Students and advocates rallied in Vancouver this morning and the colour pink poured onto streets and school hallways across Canada, but one of B.C.'s most prominent anti-bullying activists is worried the movement is losing its impact.

Amanda Todd's mother, Carol, says she fears anti-bullying campaigns are losing their clout and youth are becoming desensitized to the word "bullying."

Today marks the seventh annual Pink Shirt Day, a national campaign to raise awareness and money to help prevent bullying. 

Carol Todd has been an anti-bullying advocate since her daughter, Amanda, took her own life in October 2012 after posting a YouTube video detailing her torment at the hands of bullies.

She worries kids are starting to disconnect from anti-bullying campaigns.

Pink Shirt Day

Hundreds of students and anti-bullying advocates rallied in downtown Vancouver today to mark the seventh annual Pink Shirt Day. (CBC)

"I know sometimes the word bullying is being used a bit too much sometimes and kids, older kids especially roll their eyes at it," said Todd.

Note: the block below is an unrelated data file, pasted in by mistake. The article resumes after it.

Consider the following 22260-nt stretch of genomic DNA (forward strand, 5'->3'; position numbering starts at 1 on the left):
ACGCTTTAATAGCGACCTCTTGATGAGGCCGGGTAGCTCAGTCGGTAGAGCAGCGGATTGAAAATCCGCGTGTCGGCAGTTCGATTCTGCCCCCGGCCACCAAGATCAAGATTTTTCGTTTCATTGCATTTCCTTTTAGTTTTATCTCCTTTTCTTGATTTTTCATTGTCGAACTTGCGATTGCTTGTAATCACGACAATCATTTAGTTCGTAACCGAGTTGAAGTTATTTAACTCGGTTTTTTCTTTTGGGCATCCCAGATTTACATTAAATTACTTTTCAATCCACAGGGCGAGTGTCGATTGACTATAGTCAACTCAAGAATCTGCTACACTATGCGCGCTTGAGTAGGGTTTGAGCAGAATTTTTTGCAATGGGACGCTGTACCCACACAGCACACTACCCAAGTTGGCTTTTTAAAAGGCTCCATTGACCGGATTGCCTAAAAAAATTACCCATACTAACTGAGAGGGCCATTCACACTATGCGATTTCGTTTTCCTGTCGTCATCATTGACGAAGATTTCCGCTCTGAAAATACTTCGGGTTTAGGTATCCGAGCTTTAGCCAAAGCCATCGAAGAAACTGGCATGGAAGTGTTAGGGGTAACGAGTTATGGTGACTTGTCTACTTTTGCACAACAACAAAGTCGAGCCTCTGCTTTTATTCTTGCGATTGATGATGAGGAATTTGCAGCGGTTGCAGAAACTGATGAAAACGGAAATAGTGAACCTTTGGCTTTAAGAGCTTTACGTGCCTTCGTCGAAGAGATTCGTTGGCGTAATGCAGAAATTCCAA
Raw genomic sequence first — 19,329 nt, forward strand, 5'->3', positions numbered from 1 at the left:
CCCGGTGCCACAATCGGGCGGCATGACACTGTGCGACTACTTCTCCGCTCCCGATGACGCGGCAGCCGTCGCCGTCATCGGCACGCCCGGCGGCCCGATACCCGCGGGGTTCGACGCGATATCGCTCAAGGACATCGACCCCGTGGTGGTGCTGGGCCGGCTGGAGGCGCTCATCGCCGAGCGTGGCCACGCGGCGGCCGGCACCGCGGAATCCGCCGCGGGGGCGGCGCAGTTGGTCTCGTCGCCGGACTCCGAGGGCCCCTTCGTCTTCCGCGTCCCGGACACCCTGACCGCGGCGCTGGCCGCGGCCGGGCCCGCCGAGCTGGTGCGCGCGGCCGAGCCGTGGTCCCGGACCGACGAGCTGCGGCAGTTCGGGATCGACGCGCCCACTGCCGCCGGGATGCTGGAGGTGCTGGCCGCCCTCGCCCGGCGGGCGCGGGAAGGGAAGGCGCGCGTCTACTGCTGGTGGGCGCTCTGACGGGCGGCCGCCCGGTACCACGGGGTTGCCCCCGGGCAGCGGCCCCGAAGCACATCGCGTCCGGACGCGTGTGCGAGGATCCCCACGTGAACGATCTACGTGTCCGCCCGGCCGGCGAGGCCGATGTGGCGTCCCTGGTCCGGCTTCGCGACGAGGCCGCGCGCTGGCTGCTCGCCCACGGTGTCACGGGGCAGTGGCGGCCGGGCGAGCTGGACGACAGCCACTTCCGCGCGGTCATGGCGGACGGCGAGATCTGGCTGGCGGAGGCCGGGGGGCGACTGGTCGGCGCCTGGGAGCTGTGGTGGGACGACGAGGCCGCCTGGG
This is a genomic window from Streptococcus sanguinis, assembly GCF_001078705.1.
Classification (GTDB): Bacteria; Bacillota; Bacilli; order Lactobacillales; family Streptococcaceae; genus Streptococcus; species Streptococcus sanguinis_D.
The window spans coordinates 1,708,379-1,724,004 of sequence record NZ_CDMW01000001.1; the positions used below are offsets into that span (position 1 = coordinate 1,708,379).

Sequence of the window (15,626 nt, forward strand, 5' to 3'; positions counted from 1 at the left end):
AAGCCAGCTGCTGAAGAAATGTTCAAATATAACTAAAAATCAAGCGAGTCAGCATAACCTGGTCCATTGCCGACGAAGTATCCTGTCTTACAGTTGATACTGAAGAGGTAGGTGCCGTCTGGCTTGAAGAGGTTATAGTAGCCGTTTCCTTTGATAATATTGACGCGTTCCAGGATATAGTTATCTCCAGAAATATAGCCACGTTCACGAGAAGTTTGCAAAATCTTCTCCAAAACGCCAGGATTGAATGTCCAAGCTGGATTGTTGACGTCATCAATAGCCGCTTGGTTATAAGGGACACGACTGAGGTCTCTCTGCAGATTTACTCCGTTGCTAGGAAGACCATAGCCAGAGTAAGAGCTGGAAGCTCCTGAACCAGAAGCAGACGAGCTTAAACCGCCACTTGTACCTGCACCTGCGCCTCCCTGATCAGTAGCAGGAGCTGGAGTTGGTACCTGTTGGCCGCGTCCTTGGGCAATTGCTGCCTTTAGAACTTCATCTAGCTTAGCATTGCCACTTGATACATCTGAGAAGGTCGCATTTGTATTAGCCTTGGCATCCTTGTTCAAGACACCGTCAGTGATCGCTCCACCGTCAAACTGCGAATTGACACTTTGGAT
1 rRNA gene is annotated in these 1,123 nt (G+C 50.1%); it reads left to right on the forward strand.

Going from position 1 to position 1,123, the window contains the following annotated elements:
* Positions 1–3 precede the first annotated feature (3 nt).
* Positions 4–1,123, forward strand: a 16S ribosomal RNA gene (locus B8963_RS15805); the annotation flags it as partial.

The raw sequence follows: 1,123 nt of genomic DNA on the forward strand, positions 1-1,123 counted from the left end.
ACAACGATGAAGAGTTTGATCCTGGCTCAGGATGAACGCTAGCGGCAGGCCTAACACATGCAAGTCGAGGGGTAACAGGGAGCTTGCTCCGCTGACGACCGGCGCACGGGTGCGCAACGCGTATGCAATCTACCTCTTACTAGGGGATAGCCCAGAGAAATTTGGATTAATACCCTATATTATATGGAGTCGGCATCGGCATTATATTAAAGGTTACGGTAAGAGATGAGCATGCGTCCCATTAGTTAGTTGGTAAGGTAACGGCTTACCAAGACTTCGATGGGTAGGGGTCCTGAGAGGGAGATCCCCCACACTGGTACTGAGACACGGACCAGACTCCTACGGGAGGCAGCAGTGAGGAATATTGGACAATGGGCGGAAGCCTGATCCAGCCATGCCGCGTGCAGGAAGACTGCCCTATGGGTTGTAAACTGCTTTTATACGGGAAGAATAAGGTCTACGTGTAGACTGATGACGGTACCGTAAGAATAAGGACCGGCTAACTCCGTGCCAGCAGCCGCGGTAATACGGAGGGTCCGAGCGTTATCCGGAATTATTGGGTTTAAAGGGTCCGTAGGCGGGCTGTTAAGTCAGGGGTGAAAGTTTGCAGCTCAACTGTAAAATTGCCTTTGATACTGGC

Todd wants the focus to shift to positive messaging.

"We have to look at the other aspect of what bullying entails and that's about kindness and respect."

Pink shirt day began in 2007

Pink shirt day began in 2007 at a Nova Scotia high school after co-founders Travis Price and David Shepherd saw a grade nine student being bullied for wearing a pink shirt.

"Its unfortunate that we have to have those tragedies [like] the Amanda Todd's, the Rehtaeh Parsons to push ourselves further to do more about it," said Price, who is in Vancouver today raising awareness. 

"It's unfortunate that we need to have those incidents to start the conversation all over again."